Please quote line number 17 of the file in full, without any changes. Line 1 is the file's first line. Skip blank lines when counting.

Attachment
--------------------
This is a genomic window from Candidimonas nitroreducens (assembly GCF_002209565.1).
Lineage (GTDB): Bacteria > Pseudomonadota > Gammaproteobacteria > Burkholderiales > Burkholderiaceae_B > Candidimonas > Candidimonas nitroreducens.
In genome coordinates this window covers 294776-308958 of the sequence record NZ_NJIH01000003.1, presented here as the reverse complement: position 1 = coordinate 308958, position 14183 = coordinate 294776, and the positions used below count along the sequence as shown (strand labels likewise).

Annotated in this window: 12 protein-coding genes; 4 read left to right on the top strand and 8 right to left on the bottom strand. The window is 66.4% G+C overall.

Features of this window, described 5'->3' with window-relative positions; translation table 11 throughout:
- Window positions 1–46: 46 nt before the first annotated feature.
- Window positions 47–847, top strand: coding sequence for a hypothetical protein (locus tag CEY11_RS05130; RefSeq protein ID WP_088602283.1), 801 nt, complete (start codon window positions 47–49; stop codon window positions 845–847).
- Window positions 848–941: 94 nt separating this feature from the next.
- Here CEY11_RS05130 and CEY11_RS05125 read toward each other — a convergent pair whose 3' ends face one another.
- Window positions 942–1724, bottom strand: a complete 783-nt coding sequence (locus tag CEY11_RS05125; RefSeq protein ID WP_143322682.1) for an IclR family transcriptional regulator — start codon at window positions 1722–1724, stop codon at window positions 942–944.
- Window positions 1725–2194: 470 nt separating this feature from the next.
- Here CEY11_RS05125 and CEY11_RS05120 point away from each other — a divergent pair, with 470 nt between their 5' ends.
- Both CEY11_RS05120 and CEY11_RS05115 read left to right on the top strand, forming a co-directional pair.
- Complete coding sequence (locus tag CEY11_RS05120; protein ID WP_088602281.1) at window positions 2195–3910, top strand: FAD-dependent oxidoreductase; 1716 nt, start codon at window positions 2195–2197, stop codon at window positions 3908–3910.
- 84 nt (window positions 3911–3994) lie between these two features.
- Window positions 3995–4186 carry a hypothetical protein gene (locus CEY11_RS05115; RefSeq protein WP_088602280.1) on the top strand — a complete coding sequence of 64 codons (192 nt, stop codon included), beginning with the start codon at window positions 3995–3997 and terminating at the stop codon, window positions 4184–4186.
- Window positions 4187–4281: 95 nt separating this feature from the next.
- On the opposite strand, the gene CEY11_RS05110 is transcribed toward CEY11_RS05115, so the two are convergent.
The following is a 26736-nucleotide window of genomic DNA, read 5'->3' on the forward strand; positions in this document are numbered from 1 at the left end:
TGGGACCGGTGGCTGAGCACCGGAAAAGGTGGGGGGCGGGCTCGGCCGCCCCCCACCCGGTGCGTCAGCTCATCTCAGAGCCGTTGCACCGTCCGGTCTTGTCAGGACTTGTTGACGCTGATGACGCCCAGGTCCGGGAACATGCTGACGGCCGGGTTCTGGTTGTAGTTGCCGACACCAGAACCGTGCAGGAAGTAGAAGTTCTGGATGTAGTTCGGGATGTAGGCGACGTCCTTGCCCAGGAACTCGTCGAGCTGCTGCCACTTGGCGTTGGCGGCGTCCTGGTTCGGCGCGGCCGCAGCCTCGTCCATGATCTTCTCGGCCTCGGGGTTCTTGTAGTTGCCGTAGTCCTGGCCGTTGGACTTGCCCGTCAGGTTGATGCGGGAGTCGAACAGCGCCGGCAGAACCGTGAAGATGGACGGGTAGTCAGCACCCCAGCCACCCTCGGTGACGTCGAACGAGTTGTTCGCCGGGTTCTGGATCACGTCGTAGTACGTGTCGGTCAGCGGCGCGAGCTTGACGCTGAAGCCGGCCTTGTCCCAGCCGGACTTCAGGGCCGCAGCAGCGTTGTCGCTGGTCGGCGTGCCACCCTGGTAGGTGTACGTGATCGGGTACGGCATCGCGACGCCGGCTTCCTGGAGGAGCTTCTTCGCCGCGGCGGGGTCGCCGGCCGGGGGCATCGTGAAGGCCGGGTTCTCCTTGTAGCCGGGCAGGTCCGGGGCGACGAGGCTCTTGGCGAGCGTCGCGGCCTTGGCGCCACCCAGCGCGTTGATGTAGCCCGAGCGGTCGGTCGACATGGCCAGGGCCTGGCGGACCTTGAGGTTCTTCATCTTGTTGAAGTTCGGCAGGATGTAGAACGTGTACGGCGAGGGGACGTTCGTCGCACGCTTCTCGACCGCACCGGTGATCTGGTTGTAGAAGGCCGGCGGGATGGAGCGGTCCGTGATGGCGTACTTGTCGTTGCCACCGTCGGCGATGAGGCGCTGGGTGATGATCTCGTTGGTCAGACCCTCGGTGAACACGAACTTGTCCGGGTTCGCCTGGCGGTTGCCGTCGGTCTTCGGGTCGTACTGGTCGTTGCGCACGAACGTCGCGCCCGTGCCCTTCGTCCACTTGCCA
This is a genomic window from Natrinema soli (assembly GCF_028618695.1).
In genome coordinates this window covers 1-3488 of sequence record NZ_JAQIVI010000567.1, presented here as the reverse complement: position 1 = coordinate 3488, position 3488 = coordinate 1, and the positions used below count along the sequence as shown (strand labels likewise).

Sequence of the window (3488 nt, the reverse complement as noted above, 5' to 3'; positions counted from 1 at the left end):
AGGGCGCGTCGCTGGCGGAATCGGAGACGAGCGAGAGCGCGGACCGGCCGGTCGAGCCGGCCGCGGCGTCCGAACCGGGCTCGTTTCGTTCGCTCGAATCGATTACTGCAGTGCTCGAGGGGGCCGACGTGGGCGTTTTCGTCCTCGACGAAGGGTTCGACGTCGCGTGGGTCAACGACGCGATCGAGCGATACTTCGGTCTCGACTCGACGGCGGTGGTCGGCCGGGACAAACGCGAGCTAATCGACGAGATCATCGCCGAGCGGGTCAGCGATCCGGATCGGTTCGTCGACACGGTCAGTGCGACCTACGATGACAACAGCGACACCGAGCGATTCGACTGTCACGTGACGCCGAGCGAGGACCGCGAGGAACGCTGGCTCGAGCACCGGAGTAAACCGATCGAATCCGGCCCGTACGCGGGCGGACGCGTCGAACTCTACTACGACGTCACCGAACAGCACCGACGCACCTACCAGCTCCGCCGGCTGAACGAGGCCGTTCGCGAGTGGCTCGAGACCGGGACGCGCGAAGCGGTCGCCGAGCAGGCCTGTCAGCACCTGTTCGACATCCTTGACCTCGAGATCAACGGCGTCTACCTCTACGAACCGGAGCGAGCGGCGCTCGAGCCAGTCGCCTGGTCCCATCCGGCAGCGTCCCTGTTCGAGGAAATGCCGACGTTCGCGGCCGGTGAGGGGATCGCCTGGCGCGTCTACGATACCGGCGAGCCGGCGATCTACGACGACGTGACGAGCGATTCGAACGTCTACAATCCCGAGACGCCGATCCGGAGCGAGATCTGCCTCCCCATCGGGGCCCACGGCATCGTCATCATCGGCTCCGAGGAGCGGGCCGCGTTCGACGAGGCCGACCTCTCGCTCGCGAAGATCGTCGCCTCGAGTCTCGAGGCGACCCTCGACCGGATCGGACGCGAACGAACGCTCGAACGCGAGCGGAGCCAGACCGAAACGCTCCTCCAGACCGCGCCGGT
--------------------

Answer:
- Window positions 4187–4281: 95 nt separating this feature from the next.